"Explaining the winds of asymptotic giant branch stars: Recent progress"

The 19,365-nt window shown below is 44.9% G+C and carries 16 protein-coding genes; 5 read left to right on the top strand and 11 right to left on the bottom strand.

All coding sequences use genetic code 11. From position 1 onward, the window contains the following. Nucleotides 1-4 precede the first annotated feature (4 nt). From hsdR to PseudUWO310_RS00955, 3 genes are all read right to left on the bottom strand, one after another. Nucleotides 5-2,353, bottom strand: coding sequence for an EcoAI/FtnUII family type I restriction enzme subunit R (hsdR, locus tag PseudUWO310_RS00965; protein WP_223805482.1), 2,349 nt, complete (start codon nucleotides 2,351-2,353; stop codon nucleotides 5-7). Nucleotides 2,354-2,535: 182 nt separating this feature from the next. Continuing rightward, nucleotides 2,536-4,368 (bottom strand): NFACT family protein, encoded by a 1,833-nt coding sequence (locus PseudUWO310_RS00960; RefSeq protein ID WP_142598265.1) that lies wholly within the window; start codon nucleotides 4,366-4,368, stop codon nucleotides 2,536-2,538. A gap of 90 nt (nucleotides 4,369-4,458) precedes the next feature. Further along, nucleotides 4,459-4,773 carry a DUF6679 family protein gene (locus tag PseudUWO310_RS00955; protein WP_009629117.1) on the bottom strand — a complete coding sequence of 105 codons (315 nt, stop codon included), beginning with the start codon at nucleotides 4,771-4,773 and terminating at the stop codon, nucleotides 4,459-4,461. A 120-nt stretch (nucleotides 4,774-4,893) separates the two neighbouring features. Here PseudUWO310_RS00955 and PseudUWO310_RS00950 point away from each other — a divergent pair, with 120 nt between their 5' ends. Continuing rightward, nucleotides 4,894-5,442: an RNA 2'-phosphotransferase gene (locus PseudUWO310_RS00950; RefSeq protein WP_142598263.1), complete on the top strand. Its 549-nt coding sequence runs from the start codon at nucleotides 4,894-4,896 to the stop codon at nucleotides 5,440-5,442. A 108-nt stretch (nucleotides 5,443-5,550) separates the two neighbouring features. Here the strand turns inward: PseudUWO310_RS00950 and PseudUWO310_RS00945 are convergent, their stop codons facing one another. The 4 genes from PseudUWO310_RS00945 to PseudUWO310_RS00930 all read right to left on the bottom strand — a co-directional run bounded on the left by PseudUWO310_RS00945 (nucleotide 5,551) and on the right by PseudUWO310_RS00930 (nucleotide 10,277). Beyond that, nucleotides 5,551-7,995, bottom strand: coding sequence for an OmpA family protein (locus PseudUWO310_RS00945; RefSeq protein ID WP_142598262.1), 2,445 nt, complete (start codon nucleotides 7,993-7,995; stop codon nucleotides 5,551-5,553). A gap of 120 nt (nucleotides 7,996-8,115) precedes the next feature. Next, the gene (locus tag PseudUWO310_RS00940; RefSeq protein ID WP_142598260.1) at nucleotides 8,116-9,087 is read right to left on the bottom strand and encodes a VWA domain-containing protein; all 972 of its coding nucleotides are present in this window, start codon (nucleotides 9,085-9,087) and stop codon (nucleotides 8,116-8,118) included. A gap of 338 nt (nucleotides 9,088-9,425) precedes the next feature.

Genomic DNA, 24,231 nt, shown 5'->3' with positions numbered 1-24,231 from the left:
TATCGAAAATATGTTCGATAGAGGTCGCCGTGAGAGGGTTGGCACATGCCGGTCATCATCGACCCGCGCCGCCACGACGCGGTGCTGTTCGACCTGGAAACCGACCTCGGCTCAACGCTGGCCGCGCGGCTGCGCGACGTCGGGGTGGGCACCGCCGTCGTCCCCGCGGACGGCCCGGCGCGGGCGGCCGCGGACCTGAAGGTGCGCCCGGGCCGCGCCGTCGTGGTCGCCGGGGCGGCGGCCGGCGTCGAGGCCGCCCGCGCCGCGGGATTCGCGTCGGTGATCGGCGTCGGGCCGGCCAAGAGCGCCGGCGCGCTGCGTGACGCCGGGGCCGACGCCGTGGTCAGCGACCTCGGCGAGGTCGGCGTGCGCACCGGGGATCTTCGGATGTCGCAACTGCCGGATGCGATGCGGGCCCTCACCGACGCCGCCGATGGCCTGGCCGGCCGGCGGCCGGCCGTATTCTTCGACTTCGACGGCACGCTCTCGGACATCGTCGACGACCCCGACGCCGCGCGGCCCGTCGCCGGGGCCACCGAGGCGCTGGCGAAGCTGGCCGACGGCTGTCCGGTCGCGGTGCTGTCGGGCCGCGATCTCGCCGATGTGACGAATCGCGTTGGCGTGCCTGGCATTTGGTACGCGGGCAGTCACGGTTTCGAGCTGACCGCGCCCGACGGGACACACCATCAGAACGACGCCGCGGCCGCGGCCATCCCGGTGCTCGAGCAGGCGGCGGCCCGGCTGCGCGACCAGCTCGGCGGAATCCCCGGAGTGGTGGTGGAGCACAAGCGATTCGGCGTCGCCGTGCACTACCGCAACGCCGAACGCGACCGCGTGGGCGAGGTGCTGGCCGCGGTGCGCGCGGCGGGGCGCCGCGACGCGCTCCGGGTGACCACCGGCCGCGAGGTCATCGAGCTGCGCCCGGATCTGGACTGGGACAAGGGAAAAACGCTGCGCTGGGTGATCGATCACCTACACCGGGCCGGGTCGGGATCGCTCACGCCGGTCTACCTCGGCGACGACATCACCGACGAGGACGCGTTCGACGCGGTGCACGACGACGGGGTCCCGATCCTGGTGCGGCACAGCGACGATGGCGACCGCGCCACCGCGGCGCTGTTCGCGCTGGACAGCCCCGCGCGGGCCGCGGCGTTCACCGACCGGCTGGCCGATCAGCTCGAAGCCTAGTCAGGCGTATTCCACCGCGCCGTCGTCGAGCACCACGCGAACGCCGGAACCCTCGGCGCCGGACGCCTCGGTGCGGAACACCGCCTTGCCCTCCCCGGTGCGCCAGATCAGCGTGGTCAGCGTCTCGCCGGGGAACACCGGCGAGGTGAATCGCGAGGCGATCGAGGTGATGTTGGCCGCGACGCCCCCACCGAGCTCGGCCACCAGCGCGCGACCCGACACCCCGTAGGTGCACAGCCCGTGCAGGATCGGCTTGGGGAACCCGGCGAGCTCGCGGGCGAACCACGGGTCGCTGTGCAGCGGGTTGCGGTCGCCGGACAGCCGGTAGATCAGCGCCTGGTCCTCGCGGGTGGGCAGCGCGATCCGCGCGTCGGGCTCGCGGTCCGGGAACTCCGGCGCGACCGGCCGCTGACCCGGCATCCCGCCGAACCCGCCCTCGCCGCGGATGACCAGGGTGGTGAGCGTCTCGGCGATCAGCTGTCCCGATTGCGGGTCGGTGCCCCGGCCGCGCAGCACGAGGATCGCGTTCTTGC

Evolved stars and their winds play a crucial role for galactic chemical evolution, including the origin of building blocks for planets and life. Essential chemical elements, like carbon, are produced inside these stars, transported to the surface by turbulent gas flows, and ejected into interstellar space by massive outflows of gas and dust. The winds observed around asymptotic giant branch stars are generally attributed to radiation pressure on dust, which is formed in the extended dynamical atmospheres of these pulsating, strongly convective stars. Current radiation-hydrodynamical models can explain many of the observed features, and are on the brink of delivering a predictive theory of mass loss. I will present an overview of recent results and ongoing work on winds of AGB stars, discussing critical ingredients of the driving mechanism. In particular, I will describe our latest global 3D RHD star-and-wind-in-a-box simulations. With such models it becomes possible to follow the flow of matter, in full 3D geometry, all the way from the turbulent, pulsating interior of an AGB star, through its atmosphere and dust formation zone into the region where the wind is accelerated by radiation pressure on dust. Advanced instruments, which can resolve the stellar atmospheres, where the winds originate, provide essential data for testing the models.